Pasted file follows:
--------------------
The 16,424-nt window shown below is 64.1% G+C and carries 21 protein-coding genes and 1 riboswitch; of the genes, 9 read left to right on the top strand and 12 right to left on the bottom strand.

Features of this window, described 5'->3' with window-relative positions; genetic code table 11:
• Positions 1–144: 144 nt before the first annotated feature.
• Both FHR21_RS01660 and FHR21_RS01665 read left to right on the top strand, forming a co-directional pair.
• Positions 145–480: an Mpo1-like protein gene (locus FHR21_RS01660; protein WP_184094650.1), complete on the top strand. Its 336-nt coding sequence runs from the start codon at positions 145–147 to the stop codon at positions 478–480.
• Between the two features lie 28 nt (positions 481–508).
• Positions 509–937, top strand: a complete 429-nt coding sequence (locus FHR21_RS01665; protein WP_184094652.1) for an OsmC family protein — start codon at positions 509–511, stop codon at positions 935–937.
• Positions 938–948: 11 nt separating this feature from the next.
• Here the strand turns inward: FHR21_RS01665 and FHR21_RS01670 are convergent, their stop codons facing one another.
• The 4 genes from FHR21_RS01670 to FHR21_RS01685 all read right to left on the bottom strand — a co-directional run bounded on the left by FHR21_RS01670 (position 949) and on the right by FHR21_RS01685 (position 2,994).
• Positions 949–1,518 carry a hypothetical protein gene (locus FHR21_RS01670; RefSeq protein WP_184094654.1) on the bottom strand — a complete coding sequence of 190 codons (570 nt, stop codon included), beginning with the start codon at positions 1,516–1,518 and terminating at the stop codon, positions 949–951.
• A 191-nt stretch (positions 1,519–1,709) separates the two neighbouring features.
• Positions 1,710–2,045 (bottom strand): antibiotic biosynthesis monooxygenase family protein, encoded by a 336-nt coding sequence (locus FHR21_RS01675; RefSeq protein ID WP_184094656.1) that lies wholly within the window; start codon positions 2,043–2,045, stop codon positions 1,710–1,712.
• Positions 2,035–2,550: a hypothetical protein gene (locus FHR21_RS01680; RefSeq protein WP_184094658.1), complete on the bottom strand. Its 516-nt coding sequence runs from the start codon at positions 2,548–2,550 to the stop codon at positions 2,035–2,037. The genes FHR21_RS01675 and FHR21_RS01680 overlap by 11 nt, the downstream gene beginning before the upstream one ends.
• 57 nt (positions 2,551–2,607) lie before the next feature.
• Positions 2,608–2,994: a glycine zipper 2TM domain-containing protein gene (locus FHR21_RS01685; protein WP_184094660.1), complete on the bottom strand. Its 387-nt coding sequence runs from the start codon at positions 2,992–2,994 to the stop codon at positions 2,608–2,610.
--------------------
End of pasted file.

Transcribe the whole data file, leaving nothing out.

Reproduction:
The 16,424-nt window shown below is 64.1% G+C and carries 21 protein-coding genes and 1 riboswitch; of the genes, 9 read left to right on the top strand and 12 right to left on the bottom strand.

Features of this window, described 5'->3' with window-relative positions; genetic code table 11:
• Positions 1–144: 144 nt before the first annotated feature.
• Both FHR21_RS01660 and FHR21_RS01665 read left to right on the top strand, forming a co-directional pair.
• Positions 145–480: an Mpo1-like protein gene (locus FHR21_RS01660; protein WP_184094650.1), complete on the top strand. Its 336-nt coding sequence runs from the start codon at positions 145–147 to the stop codon at positions 478–480.
• Between the two features lie 28 nt (positions 481–508).
• Positions 509–937, top strand: a complete 429-nt coding sequence (locus FHR21_RS01665; protein WP_184094652.1) for an OsmC family protein — start codon at positions 509–511, stop codon at positions 935–937.
• Positions 938–948: 11 nt separating this feature from the next.
• Here the strand turns inward: FHR21_RS01665 and FHR21_RS01670 are convergent, their stop codons facing one another.
• The 4 genes from FHR21_RS01670 to FHR21_RS01685 all read right to left on the bottom strand — a co-directional run bounded on the left by FHR21_RS01670 (position 949) and on the right by FHR21_RS01685 (position 2,994).
• Positions 949–1,518 carry a hypothetical protein gene (locus FHR21_RS01670; RefSeq protein WP_184094654.1) on the bottom strand — a complete coding sequence of 190 codons (570 nt, stop codon included), beginning with the start codon at positions 1,516–1,518 and terminating at the stop codon, positions 949–951.
• A 191-nt stretch (positions 1,519–1,709) separates the two neighbouring features.
• Positions 1,710–2,045 (bottom strand): antibiotic biosynthesis monooxygenase family protein, encoded by a 336-nt coding sequence (locus FHR21_RS01675; RefSeq protein ID WP_184094656.1) that lies wholly within the window; start codon positions 2,043–2,045, stop codon positions 1,710–1,712.
• Positions 2,035–2,550: a hypothetical protein gene (locus FHR21_RS01680; RefSeq protein WP_184094658.1), complete on the bottom strand. Its 516-nt coding sequence runs from the start codon at positions 2,548–2,550 to the stop codon at positions 2,035–2,037. The genes FHR21_RS01675 and FHR21_RS01680 overlap by 11 nt, the downstream gene beginning before the upstream one ends.
• 57 nt (positions 2,551–2,607) lie before the next feature.
• Positions 2,608–2,994: a glycine zipper 2TM domain-containing protein gene (locus FHR21_RS01685; protein WP_184094660.1), complete on the bottom strand. Its 387-nt coding sequence runs from the start codon at positions 2,992–2,994 to the stop codon at positions 2,608–2,610.